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Naturopathy & DigestionGut Instinct

Good Bacteria, Bad Bacteria

As you may already know, the gastro-intestinal (GI) system (your gut) is home to billions of bacteria. In fact, there are approximately 2-3 pounds of bacteria in the gut at any one time. There are hundreds of different types of bacteria, and we can divide them into beneficial (good) and harmful (bad) bacteria.

Balance shift  Through the current lifestyles, eating habits, pollution and drugs that are abundant in modern societies, most people have an imbalance of good and bad bacteria. Antibiotics in particular play a very big role in disrupting the bacteria because they kill both the good and bad bacteria in your system. It is important to re-establish the cultures of good bacteria because they play many crutial roles in our bodies.

"Good bacteria" can be taken in capsule forms, under the broad name of "probiotics". Probiotic supplements usually consist of several different species of good bacteria, the most famous of which is Lactobacillus acidophilus (L. acidophilus). Note that a good probiotic supplement wiill contain several species of bacteria, not just L. acidophilus. Supplementing with good bacteria will shift the bacterial balance in a positive direction.

What good are the good bacteria bacteria? Good bacteria are directly and indirectly beneficial for:

How do they affect intestinal pH?
In more detail… The pH of the body is usually within a neutral range of 6.7 - 7.3 (where water is neutral at 7.0). There are different degrees of acidity, where 1.0-3.0 is a strong acid range, and 4.0-5.5 is a weaker acid range. It is within ranges of high acidity and alkalinity that many bad bacteria and fungi thrive. (Though extremely high acidity levels such as those found in the stomach, kill bacteria. This is why probiotics should be taken with food, because food acts as a buffer and lowers the acidity of the stomach, allowing more good bacteria to survive). The bacterium L. acidophilus - the name actually implies that it is a "lover of acid" - feeds on acidic wastes. It produces lactic acid too, but this is a weaker acid than the acids it feeds on, effectively decreasing the overall acidity of its environment. Also, larger populations of good bacteria will outcompete the bad bacteria; bad bacteria are often responsible for creating mroe acidity in the body.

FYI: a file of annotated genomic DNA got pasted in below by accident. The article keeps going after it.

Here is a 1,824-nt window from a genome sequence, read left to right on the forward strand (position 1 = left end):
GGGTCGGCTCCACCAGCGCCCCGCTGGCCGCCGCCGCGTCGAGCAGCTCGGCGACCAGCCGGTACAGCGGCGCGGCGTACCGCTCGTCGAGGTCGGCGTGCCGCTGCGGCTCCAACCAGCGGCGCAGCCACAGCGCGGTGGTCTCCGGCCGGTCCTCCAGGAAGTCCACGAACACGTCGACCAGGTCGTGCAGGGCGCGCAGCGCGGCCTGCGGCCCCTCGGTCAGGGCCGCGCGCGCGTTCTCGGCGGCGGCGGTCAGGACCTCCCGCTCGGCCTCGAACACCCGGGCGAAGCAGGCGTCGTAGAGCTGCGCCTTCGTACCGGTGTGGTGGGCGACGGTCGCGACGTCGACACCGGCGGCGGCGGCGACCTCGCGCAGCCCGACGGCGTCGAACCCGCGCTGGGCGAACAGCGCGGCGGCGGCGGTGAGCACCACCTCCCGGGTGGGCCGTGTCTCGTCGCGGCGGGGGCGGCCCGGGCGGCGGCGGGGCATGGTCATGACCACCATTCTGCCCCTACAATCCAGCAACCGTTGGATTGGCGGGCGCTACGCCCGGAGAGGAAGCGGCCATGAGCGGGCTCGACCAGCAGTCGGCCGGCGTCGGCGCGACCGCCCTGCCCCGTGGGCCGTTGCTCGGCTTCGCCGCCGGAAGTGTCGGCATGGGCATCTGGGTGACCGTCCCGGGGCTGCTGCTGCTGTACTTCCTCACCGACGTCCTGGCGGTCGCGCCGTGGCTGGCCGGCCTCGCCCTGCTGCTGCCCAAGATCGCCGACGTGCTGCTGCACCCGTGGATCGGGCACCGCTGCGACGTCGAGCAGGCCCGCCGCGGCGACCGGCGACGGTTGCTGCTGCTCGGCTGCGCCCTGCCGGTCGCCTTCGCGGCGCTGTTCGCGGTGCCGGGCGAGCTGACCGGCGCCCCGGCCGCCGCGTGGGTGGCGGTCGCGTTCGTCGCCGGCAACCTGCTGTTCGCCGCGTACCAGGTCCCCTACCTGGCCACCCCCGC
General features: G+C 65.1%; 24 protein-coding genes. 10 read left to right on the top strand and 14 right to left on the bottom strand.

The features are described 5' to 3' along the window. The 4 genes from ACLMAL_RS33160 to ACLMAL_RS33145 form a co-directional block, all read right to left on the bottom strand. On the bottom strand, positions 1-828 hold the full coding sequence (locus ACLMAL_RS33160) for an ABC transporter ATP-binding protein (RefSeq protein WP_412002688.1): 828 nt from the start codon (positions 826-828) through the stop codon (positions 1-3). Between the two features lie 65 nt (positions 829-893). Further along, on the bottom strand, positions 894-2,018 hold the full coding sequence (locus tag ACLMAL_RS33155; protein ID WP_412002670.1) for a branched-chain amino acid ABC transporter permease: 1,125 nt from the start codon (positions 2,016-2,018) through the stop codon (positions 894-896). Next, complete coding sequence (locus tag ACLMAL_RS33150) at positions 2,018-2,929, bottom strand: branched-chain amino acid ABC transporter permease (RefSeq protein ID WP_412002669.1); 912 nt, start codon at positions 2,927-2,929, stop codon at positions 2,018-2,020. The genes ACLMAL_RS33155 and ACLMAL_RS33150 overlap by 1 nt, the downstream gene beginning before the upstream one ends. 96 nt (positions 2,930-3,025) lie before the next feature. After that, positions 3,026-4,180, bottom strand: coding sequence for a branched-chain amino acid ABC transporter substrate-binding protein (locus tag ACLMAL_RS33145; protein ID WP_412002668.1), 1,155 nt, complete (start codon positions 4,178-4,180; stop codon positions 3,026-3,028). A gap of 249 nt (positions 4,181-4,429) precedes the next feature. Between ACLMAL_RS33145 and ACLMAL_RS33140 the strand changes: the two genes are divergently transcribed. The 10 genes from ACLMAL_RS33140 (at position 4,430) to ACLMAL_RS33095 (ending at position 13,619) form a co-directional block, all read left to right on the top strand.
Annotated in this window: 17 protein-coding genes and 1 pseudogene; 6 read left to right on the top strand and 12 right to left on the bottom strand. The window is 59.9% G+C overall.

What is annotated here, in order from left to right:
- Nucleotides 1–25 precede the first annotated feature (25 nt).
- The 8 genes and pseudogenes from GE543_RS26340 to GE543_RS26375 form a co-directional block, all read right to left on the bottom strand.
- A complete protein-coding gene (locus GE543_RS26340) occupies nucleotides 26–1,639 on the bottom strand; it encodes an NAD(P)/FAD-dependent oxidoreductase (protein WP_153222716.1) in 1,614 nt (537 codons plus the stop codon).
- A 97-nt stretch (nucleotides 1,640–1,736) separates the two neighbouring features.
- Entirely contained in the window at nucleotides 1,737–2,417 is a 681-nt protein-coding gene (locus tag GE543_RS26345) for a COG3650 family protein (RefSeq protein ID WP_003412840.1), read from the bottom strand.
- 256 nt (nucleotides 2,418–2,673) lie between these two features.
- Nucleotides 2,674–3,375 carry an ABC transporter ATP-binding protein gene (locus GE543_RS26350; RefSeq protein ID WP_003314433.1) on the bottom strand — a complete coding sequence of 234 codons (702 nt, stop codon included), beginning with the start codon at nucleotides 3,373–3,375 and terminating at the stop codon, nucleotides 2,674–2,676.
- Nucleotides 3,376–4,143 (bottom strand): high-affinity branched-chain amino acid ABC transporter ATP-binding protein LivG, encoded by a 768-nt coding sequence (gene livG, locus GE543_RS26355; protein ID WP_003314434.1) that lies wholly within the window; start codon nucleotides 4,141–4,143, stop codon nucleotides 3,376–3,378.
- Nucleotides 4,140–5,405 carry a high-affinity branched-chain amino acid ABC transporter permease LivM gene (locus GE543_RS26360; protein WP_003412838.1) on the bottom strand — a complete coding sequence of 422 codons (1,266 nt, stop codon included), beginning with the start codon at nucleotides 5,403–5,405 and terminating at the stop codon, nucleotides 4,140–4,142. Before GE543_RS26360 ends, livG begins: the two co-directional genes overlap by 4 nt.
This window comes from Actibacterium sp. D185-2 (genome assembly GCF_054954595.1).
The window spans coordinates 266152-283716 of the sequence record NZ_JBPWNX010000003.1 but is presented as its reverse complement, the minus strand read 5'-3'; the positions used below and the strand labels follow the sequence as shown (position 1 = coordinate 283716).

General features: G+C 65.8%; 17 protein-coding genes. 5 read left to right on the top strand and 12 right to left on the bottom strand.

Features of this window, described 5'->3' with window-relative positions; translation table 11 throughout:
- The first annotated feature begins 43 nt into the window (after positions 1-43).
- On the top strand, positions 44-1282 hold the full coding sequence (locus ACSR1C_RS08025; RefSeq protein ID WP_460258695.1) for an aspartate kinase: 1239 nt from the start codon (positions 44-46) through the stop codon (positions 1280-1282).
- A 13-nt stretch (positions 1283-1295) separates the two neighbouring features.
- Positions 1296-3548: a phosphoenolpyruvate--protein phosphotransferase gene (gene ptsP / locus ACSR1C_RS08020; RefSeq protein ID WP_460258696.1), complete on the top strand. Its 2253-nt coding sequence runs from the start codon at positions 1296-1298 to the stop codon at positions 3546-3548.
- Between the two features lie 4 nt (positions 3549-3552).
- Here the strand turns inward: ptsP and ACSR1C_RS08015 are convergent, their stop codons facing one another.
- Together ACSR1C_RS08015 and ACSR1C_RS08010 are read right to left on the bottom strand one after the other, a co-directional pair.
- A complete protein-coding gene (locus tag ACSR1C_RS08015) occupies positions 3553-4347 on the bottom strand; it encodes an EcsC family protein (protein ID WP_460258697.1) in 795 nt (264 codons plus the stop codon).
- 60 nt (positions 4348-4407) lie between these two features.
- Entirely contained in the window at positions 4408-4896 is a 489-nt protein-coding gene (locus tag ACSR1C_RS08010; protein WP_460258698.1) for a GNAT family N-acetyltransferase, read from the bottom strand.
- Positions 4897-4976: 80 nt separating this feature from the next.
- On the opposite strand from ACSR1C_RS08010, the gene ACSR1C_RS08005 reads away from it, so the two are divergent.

In summary...
We could all use more beneficial bacteria in our GI systems, and we acquire them through probiotic supplementation. We have to be careful about buying a good brand with many different strains of bacteria, and when we take them it should always be with meals. Probiotic supplements should be stored in the refrigerator.